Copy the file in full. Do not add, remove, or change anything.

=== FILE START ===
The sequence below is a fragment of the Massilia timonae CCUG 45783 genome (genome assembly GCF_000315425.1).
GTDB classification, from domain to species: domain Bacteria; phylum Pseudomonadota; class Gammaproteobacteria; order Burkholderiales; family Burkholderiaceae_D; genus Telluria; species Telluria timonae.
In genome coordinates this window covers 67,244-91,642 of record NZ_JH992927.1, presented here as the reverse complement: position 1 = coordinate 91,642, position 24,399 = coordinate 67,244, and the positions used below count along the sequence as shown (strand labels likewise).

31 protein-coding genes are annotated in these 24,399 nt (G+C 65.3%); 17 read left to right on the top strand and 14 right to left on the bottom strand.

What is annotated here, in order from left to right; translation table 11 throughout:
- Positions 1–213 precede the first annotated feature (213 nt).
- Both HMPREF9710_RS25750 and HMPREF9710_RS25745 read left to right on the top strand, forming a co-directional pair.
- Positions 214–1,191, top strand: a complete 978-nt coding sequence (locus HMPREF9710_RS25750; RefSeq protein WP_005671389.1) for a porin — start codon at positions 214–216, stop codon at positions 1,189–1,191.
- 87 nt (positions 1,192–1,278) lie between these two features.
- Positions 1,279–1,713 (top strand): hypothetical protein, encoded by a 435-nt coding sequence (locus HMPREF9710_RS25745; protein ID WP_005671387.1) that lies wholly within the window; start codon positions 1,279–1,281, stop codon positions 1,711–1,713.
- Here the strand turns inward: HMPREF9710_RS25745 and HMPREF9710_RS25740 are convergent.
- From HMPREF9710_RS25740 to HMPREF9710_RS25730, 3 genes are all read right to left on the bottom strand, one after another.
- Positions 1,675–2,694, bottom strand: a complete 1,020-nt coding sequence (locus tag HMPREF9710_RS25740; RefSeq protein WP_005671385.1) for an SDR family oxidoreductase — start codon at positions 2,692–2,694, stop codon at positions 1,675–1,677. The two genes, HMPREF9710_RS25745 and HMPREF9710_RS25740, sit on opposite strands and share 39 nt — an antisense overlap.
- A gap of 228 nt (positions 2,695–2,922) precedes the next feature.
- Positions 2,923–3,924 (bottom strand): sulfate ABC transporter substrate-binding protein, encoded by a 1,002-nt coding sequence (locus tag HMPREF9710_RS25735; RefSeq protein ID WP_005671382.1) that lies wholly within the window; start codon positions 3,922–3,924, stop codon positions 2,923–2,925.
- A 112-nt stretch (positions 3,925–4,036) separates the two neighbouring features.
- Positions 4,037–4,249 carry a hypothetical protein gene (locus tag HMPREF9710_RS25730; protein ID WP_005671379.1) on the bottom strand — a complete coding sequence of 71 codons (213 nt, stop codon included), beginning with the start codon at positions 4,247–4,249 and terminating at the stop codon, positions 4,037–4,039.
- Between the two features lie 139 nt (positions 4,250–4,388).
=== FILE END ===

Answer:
The sequence below is a fragment of the Massilia timonae CCUG 45783 genome (genome assembly GCF_000315425.1).
GTDB classification, from domain to species: domain Bacteria; phylum Pseudomonadota; class Gammaproteobacteria; order Burkholderiales; family Burkholderiaceae_D; genus Telluria; species Telluria timonae.
In genome coordinates this window covers 67,244-91,642 of record NZ_JH992927.1, presented here as the reverse complement: position 1 = coordinate 91,642, position 24,399 = coordinate 67,244, and the positions used below count along the sequence as shown (strand labels likewise).

31 protein-coding genes are annotated in these 24,399 nt (G+C 65.3%); 17 read left to right on the top strand and 14 right to left on the bottom strand.

What is annotated here, in order from left to right; translation table 11 throughout:
- Positions 1–213 precede the first annotated feature (213 nt).
- Both HMPREF9710_RS25750 and HMPREF9710_RS25745 read left to right on the top strand, forming a co-directional pair.
- Positions 214–1,191, top strand: a complete 978-nt coding sequence (locus HMPREF9710_RS25750; RefSeq protein WP_005671389.1) for a porin — start codon at positions 214–216, stop codon at positions 1,189–1,191.
- 87 nt (positions 1,192–1,278) lie between these two features.
- Positions 1,279–1,713 (top strand): hypothetical protein, encoded by a 435-nt coding sequence (locus HMPREF9710_RS25745; protein ID WP_005671387.1) that lies wholly within the window; start codon positions 1,279–1,281, stop codon positions 1,711–1,713.
- Here the strand turns inward: HMPREF9710_RS25745 and HMPREF9710_RS25740 are convergent.
- From HMPREF9710_RS25740 to HMPREF9710_RS25730, 3 genes are all read right to left on the bottom strand, one after another.
- Positions 1,675–2,694, bottom strand: a complete 1,020-nt coding sequence (locus tag HMPREF9710_RS25740; RefSeq protein WP_005671385.1) for an SDR family oxidoreductase — start codon at positions 2,692–2,694, stop codon at positions 1,675–1,677. The two genes, HMPREF9710_RS25745 and HMPREF9710_RS25740, sit on opposite strands and share 39 nt — an antisense overlap.
- A gap of 228 nt (positions 2,695–2,922) precedes the next feature.
- Positions 2,923–3,924 (bottom strand): sulfate ABC transporter substrate-binding protein, encoded by a 1,002-nt coding sequence (locus tag HMPREF9710_RS25735; RefSeq protein ID WP_005671382.1) that lies wholly within the window; start codon positions 3,922–3,924, stop codon positions 2,923–2,925.
- A 112-nt stretch (positions 3,925–4,036) separates the two neighbouring features.
- Positions 4,037–4,249 carry a hypothetical protein gene (locus tag HMPREF9710_RS25730; protein ID WP_005671379.1) on the bottom strand — a complete coding sequence of 71 codons (213 nt, stop codon included), beginning with the start codon at positions 4,247–4,249 and terminating at the stop codon, positions 4,037–4,039.
- Between the two features lie 139 nt (positions 4,250–4,388).